Posted by: Jodi | January 21, 2015

Grammarland: Affect, Effect, and Affectation

affect, effect

Image found at The Mojo Company.com

 

Despite the best intentions of english teachers everywhere, affect vs. effect still ends up on almost every single common grammar mistake list out there.  I should know, I mix them up nearly every time.

The fact is, most normal people won’t call you out on this. But if you are reading this blog I have to assume you are indeed a writer and you don’t tend to associate with “normal” people. You let other writers read your work, heaven forbid, and chances are they will rub your face in catch this mistake, if you don’t get it right.  You could even be sending your material into an agent or publisher (gasp!) and your credibility depends on your expert usage of words.

So pay attention! (You can thank me later.)

Effect – Like in ‘special effect’ or ‘sound effect,’ is a thing.  It is a noun and must be used as one. For example: That color has a great effect on people’s moods.  It refers to the change itself (noun) and not the act of changing (verb). The word effect also refers to your personal items, specifically the things you fell you must carry around with you. They are your ‘personal effects.”

Affect – is not a thing. Like ever. It is and will always be a verb. It refers to the act of changing. For example: How is that drug affecting you? If you aren’t sure, swap out ‘affect’ for the word “change” and the sentence should still logically work.

Affectation – a way of acting that is meant to impress but is artificial. I’ve heard it used when people speak in a very deliberate way or with a pretend, more dignified accent. He had the affectation of a man used to speaking at formal gatherings. Affectation is also used to express a display of real or pretend feeling. The actress put on an affectation of calm, despite her frazzled nerves.

Effectation – NOT A WORD – DON’T YOU EVEN DARE.

Ok, I lied a little.  Nothing in the English language is set in stone. There are very few exceptions to these rules.  In rare cases, ‘effect’ can be used as a transitive verb that means to bring about or make happen. Weird, I know. Example: My new girlfriend effected a bizarre need in me to learn how to cook.  Also in super rare cases ‘affect’ can be used as a noun, almost as a swap out for the word ‘influence’.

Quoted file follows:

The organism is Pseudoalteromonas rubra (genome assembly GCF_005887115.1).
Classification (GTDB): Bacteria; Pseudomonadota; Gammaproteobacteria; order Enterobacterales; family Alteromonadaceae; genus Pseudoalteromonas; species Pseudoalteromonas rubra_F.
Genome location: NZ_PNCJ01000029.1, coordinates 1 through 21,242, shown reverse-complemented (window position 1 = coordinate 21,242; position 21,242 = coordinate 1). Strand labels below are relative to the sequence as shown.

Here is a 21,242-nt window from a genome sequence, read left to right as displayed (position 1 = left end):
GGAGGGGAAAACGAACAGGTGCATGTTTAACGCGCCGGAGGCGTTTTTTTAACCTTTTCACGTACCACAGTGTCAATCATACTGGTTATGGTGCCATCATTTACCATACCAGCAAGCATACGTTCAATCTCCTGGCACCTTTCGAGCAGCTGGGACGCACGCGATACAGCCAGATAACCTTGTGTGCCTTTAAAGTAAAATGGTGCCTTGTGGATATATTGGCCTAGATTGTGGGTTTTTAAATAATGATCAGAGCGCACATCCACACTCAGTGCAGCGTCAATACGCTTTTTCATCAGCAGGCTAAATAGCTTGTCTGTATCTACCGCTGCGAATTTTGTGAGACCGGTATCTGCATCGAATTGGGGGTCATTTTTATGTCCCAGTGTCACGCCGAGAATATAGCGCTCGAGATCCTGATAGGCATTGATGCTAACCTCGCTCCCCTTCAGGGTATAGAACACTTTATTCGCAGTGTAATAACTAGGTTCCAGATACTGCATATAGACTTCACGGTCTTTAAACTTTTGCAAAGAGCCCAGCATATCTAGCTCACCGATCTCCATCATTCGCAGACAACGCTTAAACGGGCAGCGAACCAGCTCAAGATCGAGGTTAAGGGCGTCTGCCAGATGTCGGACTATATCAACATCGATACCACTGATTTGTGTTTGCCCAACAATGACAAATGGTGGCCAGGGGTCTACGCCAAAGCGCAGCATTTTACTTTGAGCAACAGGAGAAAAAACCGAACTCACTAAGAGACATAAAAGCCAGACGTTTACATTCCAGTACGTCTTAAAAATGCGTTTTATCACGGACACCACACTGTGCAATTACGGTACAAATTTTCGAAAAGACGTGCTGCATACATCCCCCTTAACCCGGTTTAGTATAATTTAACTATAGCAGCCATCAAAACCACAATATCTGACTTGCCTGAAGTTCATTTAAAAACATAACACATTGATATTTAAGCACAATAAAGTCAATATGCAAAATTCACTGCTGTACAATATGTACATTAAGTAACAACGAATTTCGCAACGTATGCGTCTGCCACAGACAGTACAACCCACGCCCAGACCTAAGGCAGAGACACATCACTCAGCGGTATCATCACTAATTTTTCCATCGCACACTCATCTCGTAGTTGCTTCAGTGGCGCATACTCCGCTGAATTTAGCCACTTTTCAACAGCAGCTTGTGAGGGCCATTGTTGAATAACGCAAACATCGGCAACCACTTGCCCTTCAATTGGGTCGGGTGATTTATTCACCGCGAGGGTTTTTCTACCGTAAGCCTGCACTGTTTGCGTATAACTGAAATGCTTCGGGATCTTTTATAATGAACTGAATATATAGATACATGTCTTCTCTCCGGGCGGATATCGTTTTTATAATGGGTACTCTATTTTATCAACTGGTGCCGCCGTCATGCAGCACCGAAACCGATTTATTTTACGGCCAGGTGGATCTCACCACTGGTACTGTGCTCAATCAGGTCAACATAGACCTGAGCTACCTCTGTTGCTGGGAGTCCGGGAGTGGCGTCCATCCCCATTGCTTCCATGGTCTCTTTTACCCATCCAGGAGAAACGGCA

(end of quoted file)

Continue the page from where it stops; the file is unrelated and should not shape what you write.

Just in case you didn’t think I was serious, here is a list of different grammar articles that include ‘affect’ and ‘effect.’

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Note from Jodi: You may have noticed a few changes around the blog.  I’ve removed the insane list of links from the sidebar, updated the About me page, and added a Books page as well.  I’m looking for a different theme as well that has a better sized font for reading. More changes to come, but until then poke around and see what you find!

 

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Responses

  1. I’m always getting “its” and “it’s” mixed up the way people do with “effect” and “affect.” I’ve never understood why possessives of proper nouns got apostrophes, but “it” doesn’t.

    And I like the new & improved pages you’ve added! “will stay locked in a drawer forever.” LOL I’ve got one like that, too!

    • I know! That one drives me bonkers! Thanks for poking around 🙂

  2. You can be affected by the effect of your affectation. hahaha

    • Wow – you get the prize, that’s awesome!

  3. 99% of the time, if writers ask themselves, “is this supposed to be a noun (effect) or a verb (affect) here?” they’ll make the correct choice.

    • And 99% is good enough for me!

  4. […] Affect, Effect, and Affectation […]


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